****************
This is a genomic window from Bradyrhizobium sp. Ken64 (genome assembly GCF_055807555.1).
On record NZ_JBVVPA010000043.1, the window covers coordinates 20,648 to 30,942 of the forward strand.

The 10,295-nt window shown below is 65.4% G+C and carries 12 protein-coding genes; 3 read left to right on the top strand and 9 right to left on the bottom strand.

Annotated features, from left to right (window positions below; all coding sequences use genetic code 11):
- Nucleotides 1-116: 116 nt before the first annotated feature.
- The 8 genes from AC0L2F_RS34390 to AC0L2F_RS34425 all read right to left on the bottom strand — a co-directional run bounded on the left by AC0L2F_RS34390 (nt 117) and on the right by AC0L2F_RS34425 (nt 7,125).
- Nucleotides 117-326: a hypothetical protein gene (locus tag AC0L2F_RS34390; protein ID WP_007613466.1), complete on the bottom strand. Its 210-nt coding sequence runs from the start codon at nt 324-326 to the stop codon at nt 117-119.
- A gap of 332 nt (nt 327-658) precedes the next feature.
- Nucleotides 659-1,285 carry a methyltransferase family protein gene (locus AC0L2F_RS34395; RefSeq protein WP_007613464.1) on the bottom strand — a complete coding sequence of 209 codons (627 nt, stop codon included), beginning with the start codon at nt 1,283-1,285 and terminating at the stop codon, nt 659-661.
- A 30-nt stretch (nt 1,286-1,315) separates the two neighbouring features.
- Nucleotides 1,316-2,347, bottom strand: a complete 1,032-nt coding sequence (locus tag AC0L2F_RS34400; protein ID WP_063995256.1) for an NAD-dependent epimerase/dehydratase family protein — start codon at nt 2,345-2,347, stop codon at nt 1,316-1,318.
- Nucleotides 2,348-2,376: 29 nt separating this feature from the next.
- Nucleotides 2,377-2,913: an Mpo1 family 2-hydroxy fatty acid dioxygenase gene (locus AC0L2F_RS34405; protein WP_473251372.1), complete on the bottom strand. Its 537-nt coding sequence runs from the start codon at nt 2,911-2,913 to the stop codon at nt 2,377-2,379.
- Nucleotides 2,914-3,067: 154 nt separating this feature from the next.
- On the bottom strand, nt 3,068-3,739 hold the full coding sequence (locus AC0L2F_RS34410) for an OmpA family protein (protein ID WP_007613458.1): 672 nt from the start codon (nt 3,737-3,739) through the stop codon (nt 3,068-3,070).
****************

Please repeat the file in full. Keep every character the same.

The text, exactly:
This is a genomic window from Bradyrhizobium sp. Ken64 (genome assembly GCF_055807555.1).
On record NZ_JBVVPA010000043.1, the window covers coordinates 20,648 to 30,942 of the forward strand.

The 10,295-nt window shown below is 65.4% G+C and carries 12 protein-coding genes; 3 read left to right on the top strand and 9 right to left on the bottom strand.

Annotated features, from left to right (window positions below; all coding sequences use genetic code 11):
- Nucleotides 1-116: 116 nt before the first annotated feature.
- The 8 genes from AC0L2F_RS34390 to AC0L2F_RS34425 all read right to left on the bottom strand — a co-directional run bounded on the left by AC0L2F_RS34390 (nt 117) and on the right by AC0L2F_RS34425 (nt 7,125).
- Nucleotides 117-326: a hypothetical protein gene (locus tag AC0L2F_RS34390; protein ID WP_007613466.1), complete on the bottom strand. Its 210-nt coding sequence runs from the start codon at nt 324-326 to the stop codon at nt 117-119.
- A gap of 332 nt (nt 327-658) precedes the next feature.
- Nucleotides 659-1,285 carry a methyltransferase family protein gene (locus AC0L2F_RS34395; RefSeq protein WP_007613464.1) on the bottom strand — a complete coding sequence of 209 codons (627 nt, stop codon included), beginning with the start codon at nt 1,283-1,285 and terminating at the stop codon, nt 659-661.
- A 30-nt stretch (nt 1,286-1,315) separates the two neighbouring features.
- Nucleotides 1,316-2,347, bottom strand: a complete 1,032-nt coding sequence (locus tag AC0L2F_RS34400; protein ID WP_063995256.1) for an NAD-dependent epimerase/dehydratase family protein — start codon at nt 2,345-2,347, stop codon at nt 1,316-1,318.
- Nucleotides 2,348-2,376: 29 nt separating this feature from the next.
- Nucleotides 2,377-2,913: an Mpo1 family 2-hydroxy fatty acid dioxygenase gene (locus AC0L2F_RS34405; protein WP_473251372.1), complete on the bottom strand. Its 537-nt coding sequence runs from the start codon at nt 2,911-2,913 to the stop codon at nt 2,377-2,379.
- Nucleotides 2,914-3,067: 154 nt separating this feature from the next.
- On the bottom strand, nt 3,068-3,739 hold the full coding sequence (locus AC0L2F_RS34410) for an OmpA family protein (protein ID WP_007613458.1): 672 nt from the start codon (nt 3,737-3,739) through the stop codon (nt 3,068-3,070).